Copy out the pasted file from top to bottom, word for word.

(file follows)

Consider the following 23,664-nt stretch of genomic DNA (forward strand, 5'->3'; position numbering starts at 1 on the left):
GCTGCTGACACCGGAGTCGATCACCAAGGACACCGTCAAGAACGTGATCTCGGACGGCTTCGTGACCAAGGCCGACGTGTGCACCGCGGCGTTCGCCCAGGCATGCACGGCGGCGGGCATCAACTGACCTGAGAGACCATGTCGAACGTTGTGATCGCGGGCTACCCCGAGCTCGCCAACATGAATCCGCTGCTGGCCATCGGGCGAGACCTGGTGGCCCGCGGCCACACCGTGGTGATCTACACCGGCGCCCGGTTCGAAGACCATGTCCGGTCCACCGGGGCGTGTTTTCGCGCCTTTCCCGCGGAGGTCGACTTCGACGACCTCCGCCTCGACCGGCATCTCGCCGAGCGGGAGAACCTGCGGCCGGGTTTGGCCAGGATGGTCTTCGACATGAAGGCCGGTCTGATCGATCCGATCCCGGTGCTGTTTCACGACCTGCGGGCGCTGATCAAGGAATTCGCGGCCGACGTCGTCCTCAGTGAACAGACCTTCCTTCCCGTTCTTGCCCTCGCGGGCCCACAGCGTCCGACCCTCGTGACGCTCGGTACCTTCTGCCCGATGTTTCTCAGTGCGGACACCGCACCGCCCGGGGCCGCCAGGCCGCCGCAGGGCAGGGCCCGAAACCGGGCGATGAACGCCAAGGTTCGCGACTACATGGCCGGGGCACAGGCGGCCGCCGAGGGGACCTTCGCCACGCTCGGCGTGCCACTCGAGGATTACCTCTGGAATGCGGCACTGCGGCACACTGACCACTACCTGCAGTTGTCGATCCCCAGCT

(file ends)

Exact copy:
Consider the following 23,664-nt stretch of genomic DNA (forward strand, 5'->3'; position numbering starts at 1 on the left):
GCTGCTGACACCGGAGTCGATCACCAAGGACACCGTCAAGAACGTGATCTCGGACGGCTTCGTGACCAAGGCCGACGTGTGCACCGCGGCGTTCGCCCAGGCATGCACGGCGGCGGGCATCAACTGACCTGAGAGACCATGTCGAACGTTGTGATCGCGGGCTACCCCGAGCTCGCCAACATGAATCCGCTGCTGGCCATCGGGCGAGACCTGGTGGCCCGCGGCCACACCGTGGTGATCTACACCGGCGCCCGGTTCGAAGACCATGTCCGGTCCACCGGGGCGTGTTTTCGCGCCTTTCCCGCGGAGGTCGACTTCGACGACCTCCGCCTCGACCGGCATCTCGCCGAGCGGGAGAACCTGCGGCCGGGTTTGGCCAGGATGGTCTTCGACATGAAGGCCGGTCTGATCGATCCGATCCCGGTGCTGTTTCACGACCTGCGGGCGCTGATCAAGGAATTCGCGGCCGACGTCGTCCTCAGTGAACAGACCTTCCTTCCCGTTCTTGCCCTCGCGGGCCCACAGCGTCCGACCCTCGTGACGCTCGGTACCTTCTGCCCGATGTTTCTCAGTGCGGACACCGCACCGCCCGGGGCCGCCAGGCCGCCGCAGGGCAGGGCCCGAAACCGGGCGATGAACGCCAAGGTTCGCGACTACATGGCCGGGGCACAGGCGGCCGCCGAGGGGACCTTCGCCACGCTCGGCGTGCCACTCGAGGATTACCTCTGGAATGCGGCACTGCGGCACACTGACCACTACCTGCAGTTGTCGATCCCCAGCT